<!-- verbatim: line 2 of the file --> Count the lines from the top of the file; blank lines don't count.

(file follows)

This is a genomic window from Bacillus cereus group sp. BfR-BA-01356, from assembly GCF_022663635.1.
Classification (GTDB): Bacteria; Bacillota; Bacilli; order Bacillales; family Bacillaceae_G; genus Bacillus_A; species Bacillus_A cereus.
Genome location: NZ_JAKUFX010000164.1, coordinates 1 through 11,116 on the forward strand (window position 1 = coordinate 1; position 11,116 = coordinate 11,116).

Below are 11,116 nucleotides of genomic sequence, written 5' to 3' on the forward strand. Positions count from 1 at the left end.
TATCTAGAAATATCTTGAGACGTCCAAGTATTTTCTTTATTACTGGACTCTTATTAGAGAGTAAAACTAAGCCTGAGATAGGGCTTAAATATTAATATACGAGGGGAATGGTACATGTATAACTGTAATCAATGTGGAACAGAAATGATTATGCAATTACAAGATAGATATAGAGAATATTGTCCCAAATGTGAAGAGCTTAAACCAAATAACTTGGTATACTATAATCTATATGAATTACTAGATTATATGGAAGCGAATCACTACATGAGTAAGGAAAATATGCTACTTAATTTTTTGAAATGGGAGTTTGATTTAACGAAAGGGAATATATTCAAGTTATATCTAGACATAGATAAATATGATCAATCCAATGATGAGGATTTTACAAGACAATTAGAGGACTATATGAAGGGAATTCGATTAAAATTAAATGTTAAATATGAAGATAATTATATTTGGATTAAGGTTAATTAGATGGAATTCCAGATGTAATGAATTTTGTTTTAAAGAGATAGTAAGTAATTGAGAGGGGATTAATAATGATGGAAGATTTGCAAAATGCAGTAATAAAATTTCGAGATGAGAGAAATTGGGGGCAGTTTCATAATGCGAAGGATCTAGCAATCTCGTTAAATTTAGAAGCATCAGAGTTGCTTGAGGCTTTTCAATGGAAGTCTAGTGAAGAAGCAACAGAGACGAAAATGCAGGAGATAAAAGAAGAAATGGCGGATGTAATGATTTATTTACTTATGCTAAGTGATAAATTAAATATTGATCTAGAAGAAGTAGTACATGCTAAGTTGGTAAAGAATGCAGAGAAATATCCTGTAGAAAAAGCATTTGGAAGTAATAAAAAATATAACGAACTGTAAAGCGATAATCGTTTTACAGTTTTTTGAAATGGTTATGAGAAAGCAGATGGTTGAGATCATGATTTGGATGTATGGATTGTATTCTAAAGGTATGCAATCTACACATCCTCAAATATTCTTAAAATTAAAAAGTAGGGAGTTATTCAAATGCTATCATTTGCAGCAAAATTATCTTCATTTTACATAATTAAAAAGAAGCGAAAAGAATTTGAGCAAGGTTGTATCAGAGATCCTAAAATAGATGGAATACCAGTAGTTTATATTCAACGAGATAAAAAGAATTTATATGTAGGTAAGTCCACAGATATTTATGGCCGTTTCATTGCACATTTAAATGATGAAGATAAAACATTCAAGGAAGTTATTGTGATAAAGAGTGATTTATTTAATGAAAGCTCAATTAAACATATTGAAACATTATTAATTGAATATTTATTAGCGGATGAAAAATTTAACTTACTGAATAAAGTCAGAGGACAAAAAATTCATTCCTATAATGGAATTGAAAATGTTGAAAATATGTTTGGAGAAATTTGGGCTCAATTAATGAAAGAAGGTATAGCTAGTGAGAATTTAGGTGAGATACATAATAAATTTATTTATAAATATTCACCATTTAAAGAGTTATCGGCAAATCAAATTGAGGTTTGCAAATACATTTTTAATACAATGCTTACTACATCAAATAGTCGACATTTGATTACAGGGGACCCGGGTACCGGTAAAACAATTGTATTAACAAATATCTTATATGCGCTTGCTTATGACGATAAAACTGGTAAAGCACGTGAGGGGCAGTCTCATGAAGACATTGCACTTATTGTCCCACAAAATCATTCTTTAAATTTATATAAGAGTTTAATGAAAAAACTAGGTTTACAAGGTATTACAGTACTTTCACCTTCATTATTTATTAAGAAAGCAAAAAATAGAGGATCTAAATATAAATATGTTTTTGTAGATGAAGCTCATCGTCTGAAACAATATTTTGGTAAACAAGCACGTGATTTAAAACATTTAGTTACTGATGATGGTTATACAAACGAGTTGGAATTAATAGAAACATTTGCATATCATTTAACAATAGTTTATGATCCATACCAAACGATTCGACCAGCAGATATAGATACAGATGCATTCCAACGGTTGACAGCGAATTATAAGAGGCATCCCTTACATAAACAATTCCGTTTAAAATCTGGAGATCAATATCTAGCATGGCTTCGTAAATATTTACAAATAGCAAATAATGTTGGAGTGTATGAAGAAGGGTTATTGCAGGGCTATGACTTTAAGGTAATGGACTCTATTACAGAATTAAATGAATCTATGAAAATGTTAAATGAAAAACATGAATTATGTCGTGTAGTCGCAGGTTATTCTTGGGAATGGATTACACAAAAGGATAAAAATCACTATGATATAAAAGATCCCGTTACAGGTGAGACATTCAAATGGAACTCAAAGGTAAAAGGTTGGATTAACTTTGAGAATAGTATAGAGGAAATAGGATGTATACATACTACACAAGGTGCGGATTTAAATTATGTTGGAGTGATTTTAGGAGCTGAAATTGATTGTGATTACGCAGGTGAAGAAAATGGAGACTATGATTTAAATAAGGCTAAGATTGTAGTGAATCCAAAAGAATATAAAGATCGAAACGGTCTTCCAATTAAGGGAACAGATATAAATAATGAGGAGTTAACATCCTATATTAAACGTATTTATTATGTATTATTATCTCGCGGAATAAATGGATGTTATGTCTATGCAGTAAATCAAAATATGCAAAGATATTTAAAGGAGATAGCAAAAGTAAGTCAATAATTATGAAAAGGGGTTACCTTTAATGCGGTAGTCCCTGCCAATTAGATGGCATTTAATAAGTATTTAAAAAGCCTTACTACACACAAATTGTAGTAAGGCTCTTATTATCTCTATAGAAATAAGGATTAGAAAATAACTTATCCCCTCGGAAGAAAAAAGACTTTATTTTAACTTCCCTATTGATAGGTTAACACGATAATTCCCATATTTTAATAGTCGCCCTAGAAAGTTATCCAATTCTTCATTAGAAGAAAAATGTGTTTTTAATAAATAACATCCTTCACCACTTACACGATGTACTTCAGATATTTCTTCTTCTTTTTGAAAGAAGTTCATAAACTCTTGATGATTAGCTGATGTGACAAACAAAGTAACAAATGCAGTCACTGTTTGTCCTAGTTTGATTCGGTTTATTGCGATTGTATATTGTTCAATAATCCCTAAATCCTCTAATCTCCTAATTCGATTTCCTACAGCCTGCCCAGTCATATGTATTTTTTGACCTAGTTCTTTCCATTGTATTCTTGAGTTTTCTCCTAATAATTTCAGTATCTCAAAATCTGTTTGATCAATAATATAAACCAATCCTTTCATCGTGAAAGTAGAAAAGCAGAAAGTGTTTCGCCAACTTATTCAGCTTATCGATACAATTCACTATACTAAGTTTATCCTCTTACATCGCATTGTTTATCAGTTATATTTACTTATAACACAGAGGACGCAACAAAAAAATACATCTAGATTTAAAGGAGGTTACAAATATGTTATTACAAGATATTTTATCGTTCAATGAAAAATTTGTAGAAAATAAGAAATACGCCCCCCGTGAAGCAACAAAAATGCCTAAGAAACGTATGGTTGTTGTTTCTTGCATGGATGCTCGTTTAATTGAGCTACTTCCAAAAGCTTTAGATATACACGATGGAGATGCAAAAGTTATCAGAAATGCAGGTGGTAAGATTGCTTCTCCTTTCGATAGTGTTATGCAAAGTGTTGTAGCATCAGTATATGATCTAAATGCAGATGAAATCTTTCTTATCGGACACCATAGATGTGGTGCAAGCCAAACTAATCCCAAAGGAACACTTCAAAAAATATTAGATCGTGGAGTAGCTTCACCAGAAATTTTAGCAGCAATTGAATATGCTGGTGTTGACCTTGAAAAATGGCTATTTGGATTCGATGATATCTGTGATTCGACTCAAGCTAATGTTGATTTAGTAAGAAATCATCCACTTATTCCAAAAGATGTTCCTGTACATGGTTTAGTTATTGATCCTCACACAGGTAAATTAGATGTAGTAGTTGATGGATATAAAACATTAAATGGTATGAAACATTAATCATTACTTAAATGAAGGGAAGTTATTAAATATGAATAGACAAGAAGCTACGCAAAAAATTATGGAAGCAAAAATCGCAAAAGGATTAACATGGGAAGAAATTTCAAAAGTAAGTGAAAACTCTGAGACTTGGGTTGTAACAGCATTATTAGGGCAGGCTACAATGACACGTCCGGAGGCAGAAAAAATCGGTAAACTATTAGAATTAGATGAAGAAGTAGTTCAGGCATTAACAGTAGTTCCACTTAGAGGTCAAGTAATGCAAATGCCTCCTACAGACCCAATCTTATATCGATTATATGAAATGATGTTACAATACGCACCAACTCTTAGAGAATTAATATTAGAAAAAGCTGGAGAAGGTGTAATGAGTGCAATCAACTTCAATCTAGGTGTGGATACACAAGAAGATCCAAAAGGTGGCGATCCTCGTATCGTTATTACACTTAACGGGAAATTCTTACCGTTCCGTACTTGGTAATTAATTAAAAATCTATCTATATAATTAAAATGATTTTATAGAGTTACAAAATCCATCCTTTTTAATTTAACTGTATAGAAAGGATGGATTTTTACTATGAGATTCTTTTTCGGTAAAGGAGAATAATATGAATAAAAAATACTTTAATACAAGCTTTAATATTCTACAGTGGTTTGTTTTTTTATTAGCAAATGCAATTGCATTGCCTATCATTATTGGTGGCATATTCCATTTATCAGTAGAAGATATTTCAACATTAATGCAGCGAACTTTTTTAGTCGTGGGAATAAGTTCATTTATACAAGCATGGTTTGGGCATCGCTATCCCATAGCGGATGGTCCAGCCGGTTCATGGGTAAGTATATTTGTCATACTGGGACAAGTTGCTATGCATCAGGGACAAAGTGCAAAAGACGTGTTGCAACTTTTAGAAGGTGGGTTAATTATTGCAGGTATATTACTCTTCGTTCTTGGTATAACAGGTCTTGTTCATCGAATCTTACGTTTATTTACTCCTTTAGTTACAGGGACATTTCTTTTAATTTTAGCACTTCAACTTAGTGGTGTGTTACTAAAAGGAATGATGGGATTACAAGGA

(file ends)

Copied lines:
Classification (GTDB): Bacteria; Bacillota; Bacilli; order Bacillales; family Bacillaceae_G; genus Bacillus_A; species Bacillus_A cereus.